BoM October 2017

Our October Book of the Month is The Lure of Greatness by Anthony Barnett. In 2016 two surprising explosions of popular contempt for the existing order drove Britain into Brexit and paved the way for Trump’s presidency of the United States.

On both sides of the Atlantic, proud regimes with global pretensions were levelled by justifiable revolts. But in the name of self-government, Brexit and Trump will intensify the authoritarian traditions of their outdated political systems.

The Lure of Greatness is a blistering account of how and why this happened. The shadow of Iraq, the great financial crash, campaigns of poison and intrigue, the filleting of David Cameron with the cold fury of a Remain voter… these are just the start.

At the book’s heart is the story of the institutional and constitutional implosion of the United Kingdom, the farce of ‘the sovereignty of parliament’, a passionate account of English nationalism and the absurdity of the ever-increasing and insidious influence of the Daily Mail. What emerges is a compelling summary of an EU in crisis, the fateful absence of a viable left alternative, the normality of immigration – all of which frame the reasons for the triumph of Leave.

Anthony Barnett, co-founder of openDemocracy, applies a lifetime of observing, reporting and sedition in this searing analysis of the two great democratic disasters of our time.

 

Fintan O’Toole has described this as the best book about Brexit so far. Read his review here.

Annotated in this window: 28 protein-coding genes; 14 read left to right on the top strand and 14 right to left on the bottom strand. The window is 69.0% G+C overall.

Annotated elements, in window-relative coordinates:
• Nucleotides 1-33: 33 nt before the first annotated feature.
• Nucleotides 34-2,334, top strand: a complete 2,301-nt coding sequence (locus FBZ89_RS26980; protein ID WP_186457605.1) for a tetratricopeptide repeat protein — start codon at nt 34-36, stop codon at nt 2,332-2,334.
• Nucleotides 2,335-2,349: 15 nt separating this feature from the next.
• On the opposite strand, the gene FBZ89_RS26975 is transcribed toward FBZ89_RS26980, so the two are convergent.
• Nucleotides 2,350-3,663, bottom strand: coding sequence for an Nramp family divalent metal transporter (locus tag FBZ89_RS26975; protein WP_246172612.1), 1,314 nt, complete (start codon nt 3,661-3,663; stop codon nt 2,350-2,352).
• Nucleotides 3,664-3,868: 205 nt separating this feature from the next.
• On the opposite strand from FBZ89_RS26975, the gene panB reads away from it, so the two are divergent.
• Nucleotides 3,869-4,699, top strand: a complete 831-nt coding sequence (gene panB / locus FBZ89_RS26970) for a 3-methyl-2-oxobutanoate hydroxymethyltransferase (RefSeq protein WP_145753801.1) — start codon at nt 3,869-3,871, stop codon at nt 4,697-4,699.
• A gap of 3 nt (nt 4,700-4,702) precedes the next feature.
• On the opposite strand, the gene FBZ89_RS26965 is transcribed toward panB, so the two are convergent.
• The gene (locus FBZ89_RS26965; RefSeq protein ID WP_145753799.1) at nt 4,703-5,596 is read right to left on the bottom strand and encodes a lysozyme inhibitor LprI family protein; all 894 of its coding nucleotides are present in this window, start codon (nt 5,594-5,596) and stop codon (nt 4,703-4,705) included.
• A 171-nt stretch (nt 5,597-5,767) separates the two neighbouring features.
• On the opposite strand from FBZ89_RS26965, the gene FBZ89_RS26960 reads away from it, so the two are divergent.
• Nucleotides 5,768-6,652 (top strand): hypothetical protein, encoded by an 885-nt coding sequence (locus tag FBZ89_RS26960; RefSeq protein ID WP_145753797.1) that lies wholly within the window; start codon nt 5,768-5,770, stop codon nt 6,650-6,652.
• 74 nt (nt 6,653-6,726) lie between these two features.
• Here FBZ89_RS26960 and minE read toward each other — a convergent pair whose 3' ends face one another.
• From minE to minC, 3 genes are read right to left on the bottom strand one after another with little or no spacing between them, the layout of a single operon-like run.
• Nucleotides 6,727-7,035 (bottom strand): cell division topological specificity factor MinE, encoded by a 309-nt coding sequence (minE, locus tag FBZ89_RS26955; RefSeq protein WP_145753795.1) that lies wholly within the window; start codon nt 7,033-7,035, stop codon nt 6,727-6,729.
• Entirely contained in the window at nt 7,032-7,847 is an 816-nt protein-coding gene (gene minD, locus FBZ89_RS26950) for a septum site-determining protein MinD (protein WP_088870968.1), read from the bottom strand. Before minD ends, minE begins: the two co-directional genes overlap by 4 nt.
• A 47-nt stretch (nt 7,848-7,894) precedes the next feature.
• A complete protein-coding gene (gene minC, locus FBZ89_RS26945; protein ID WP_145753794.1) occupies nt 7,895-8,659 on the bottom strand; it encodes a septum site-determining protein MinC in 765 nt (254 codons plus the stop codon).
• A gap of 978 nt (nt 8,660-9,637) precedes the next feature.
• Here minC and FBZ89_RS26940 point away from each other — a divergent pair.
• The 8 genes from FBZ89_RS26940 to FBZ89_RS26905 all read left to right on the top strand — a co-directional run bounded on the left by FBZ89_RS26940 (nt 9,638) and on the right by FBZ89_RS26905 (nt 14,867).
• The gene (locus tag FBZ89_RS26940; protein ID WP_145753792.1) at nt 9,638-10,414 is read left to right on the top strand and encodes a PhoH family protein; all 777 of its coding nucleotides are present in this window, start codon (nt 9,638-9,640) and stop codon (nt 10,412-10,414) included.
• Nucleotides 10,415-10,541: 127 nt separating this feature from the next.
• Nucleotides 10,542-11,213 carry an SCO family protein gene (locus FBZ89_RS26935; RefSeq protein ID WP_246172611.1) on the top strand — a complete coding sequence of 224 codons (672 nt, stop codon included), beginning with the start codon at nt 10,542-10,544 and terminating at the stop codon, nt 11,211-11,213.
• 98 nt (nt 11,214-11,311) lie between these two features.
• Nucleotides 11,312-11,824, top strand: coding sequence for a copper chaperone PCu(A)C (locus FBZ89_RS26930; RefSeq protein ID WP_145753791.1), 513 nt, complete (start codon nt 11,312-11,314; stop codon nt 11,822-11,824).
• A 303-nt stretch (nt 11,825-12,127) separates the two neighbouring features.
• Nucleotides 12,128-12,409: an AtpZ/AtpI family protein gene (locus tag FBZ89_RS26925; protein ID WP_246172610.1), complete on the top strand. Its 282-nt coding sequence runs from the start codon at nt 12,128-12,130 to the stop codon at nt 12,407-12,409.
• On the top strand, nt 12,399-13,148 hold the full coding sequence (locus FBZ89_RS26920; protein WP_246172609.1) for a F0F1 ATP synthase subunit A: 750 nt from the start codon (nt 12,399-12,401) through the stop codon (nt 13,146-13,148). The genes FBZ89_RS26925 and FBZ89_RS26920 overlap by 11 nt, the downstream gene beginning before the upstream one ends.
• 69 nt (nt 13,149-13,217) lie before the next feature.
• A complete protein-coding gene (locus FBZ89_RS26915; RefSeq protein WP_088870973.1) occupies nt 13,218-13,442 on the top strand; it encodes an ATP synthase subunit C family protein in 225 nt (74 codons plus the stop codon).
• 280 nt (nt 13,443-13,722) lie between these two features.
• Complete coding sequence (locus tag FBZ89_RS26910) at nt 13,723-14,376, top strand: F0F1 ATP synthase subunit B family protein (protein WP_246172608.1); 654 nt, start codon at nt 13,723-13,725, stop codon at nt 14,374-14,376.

Comments

  1. Graham -

    I supported this through Unbound and am reading it now. One of the most interesting arguments, and one pertinent to us in Scotland, which we have discussed, comes down to the problem or England and the English, who don’t know who they are or what they are for and refuse to see themselves as the nationalists that they (or many of them) are.

    Unfortunately, many English and particularly their politicians, seem to view England as synonymous with Britain and wonder why those in the other 3 countries consider that disrespectful. Barnett seems to suggest that if England let the others go, or more properly, if England became independent, then it would solve a lot of problems and the English could start refashioning a concept of England and Englishness and their relationship with the rest of Europe and more importantly, with Wales, Scotland and Northern Ireland.

    1. Sean Danaher -

      Thanks Graham
      I am reading this also. Its quite an interesting analysis and I do hope he is right in that something good will eventually come of Brexit.

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